should Mycroft bypass the hardware and team up with open source mobile initiatives (Copperhead, Lineage, UBPorts, Sailfish, Fairphone 2 OOS), or does it need the sales (revenues)?

    2. falicon

      These smart speakers are all the rage right now…it’s cute and fun to “Hey Google” right now in these early days…but just wait ten years or so, when these things are old enough to have teenage attitudes…suddenly it’s going to respond with stuff like “Hey yourself” or “why do you want to know that!?” or just a long sigh before ignoring me…….and you know it’s only a matter of time before the situation is flipped on us…and instead of us asking it to do things…it’s going to be demanding us to do things…”Hey Kevin, wash the dishes”, “Hey Kevin, change my batteries”, “Hey Kevin, lose some weight”… to which I say, “Hey smart speaker, go F yourself!”:-)p.s. comedy bit; clearly still a work in progress…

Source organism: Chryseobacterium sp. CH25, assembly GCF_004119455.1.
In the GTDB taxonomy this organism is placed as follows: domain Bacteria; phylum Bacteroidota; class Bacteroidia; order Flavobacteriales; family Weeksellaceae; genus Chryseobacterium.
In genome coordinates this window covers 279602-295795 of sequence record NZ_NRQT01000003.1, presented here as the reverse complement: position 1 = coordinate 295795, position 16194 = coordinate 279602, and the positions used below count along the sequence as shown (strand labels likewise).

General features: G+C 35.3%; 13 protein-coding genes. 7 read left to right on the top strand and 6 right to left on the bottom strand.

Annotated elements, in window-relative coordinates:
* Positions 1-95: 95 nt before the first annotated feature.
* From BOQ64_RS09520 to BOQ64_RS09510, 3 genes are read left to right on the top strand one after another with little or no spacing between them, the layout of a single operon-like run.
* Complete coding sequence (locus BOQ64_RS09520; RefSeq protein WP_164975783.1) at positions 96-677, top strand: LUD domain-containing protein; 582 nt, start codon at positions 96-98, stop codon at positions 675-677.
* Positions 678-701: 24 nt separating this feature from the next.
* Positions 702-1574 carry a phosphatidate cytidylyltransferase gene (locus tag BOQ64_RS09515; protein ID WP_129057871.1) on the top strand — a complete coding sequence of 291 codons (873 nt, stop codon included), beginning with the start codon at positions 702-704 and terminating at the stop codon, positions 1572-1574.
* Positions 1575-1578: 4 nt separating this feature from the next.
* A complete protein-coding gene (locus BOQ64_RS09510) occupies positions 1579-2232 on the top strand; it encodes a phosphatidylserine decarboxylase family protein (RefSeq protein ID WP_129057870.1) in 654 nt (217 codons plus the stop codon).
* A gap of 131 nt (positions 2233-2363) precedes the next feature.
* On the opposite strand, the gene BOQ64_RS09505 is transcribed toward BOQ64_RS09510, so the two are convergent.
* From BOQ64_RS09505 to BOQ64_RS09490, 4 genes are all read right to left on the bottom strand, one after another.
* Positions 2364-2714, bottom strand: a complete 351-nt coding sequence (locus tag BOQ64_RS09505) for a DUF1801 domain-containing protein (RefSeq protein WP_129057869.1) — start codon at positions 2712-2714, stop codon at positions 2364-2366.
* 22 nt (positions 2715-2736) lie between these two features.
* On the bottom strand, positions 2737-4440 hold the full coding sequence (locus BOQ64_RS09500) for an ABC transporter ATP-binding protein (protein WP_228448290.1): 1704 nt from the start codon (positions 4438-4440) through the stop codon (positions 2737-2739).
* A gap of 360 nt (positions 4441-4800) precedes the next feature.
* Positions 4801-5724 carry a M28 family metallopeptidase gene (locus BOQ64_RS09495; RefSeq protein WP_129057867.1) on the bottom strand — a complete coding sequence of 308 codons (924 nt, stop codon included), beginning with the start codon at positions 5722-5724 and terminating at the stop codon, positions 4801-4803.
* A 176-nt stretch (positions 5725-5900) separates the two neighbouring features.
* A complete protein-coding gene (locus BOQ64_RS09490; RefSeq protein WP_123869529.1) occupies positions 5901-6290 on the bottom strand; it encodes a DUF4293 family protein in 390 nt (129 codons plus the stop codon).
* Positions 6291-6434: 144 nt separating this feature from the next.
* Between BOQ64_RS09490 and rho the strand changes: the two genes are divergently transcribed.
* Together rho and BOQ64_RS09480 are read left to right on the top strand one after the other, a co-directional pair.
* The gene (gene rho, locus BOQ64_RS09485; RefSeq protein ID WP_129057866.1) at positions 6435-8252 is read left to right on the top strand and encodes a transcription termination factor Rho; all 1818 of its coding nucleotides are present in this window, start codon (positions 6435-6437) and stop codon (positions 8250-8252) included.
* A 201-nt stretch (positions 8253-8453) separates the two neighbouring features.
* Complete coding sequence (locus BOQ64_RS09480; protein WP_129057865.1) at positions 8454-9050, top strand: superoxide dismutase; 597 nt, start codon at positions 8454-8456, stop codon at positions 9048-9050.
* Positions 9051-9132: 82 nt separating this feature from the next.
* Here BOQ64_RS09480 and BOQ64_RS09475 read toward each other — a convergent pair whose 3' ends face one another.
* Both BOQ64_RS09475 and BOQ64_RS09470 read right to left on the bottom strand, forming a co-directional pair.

1. Michael Elling

        Sprint’s superbowl ad was the clear winner imo.

    3. P Donohue

      I was one of the first people to sell cell phones in 2nd tier California market. For year 1,2,and 3 PacTel recognized us as having the most activations in their market.To a word, that was the first comment I encountered after my pitch. Today, if you tried to take the phones away from those same people, you would come away bloody. Go figure.

      1. Frank W. Miller

        Not me. Please take my phone, please! 😉

  3. kenberger

    I’m somehow reminded of DuckDuckGo and of Boxee.

  4. gorbachev

    The device needs an account at the service creator. Once they go belly up, you’ll have yet another useless IoT device filling your e-waste drawer.

    1. pointsnfigures

      I don’t know about that : )

  5. Kirsten Lambertsen